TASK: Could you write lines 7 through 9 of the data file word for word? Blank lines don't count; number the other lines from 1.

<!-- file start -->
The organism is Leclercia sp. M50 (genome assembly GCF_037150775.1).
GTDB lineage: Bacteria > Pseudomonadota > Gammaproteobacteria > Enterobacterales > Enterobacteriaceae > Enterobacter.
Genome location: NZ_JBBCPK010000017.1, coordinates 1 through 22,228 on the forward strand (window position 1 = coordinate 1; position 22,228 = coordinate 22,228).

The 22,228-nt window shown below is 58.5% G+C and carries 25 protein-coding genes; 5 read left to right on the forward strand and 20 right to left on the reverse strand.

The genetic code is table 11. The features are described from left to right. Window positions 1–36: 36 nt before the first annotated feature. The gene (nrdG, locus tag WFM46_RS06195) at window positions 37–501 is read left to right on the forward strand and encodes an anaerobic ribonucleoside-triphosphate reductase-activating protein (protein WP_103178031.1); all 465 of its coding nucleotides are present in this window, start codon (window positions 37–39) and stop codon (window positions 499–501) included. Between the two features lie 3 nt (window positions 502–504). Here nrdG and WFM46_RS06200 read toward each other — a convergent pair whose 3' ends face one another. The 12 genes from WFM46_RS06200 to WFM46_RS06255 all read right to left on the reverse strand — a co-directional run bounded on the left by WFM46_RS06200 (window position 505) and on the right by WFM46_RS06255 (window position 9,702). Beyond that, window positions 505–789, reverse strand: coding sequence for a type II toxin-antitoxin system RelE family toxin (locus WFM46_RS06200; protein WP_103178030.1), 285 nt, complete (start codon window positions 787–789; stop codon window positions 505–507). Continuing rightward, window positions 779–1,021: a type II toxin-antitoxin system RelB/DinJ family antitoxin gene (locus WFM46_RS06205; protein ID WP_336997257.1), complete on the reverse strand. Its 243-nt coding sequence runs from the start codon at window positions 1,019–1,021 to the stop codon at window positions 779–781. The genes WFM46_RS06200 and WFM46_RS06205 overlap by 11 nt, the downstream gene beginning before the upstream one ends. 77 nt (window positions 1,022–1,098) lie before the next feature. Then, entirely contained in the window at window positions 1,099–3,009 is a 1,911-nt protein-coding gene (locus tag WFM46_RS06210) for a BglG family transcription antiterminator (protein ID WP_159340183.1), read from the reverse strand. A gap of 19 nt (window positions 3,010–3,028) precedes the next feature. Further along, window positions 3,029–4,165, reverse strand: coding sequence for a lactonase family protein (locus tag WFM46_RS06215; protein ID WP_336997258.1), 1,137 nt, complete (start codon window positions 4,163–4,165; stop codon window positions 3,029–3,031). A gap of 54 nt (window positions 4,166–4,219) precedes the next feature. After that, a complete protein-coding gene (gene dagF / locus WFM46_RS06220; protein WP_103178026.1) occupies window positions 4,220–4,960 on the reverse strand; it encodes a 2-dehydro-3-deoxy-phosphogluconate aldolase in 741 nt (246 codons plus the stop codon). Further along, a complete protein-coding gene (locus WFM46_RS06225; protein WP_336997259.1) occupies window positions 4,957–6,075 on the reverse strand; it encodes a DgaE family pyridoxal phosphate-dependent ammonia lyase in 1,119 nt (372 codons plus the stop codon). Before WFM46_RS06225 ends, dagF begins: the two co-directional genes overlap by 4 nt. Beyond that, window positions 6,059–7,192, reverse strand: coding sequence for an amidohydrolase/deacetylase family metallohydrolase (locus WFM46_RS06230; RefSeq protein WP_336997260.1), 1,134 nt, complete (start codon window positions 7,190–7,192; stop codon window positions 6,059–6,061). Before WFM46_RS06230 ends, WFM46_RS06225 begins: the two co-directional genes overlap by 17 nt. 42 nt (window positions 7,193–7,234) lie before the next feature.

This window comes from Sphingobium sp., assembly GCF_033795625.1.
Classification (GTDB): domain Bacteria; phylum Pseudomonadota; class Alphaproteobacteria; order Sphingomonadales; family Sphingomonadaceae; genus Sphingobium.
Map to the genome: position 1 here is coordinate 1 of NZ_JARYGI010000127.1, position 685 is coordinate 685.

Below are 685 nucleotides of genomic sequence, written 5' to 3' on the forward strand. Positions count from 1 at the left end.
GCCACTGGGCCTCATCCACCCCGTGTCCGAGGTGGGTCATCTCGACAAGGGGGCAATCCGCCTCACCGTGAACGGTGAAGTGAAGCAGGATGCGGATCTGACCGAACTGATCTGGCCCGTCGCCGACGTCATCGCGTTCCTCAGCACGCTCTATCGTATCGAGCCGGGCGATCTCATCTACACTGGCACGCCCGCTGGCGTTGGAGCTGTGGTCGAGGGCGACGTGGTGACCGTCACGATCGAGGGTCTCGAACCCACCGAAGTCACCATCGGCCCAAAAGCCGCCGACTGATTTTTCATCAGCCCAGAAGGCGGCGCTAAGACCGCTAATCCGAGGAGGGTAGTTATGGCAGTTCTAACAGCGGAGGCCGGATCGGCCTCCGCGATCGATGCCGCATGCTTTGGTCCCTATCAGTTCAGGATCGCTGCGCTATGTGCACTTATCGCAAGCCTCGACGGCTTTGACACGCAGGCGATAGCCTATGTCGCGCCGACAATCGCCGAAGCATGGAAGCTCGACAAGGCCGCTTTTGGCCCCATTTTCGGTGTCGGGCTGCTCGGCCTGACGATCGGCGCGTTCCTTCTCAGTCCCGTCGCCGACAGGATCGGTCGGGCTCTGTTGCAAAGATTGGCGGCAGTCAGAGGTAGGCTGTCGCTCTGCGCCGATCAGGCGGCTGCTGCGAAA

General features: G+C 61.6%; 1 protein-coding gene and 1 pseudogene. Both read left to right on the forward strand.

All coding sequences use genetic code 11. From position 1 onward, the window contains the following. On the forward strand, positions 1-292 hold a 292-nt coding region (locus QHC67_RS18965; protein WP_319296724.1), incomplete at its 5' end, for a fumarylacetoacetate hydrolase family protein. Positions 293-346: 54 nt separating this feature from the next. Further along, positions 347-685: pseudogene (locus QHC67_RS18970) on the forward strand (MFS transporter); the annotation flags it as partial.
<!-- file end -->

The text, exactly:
Classification (GTDB): domain Bacteria; phylum Pseudomonadota; class Alphaproteobacteria; order Sphingomonadales; family Sphingomonadaceae; genus Sphingobium.
Map to the genome: position 1 here is coordinate 1 of NZ_JARYGI010000127.1, position 685 is coordinate 685.

Below are 685 nucleotides of genomic sequence, written 5' to 3' on the forward strand. Positions count from 1 at the left end.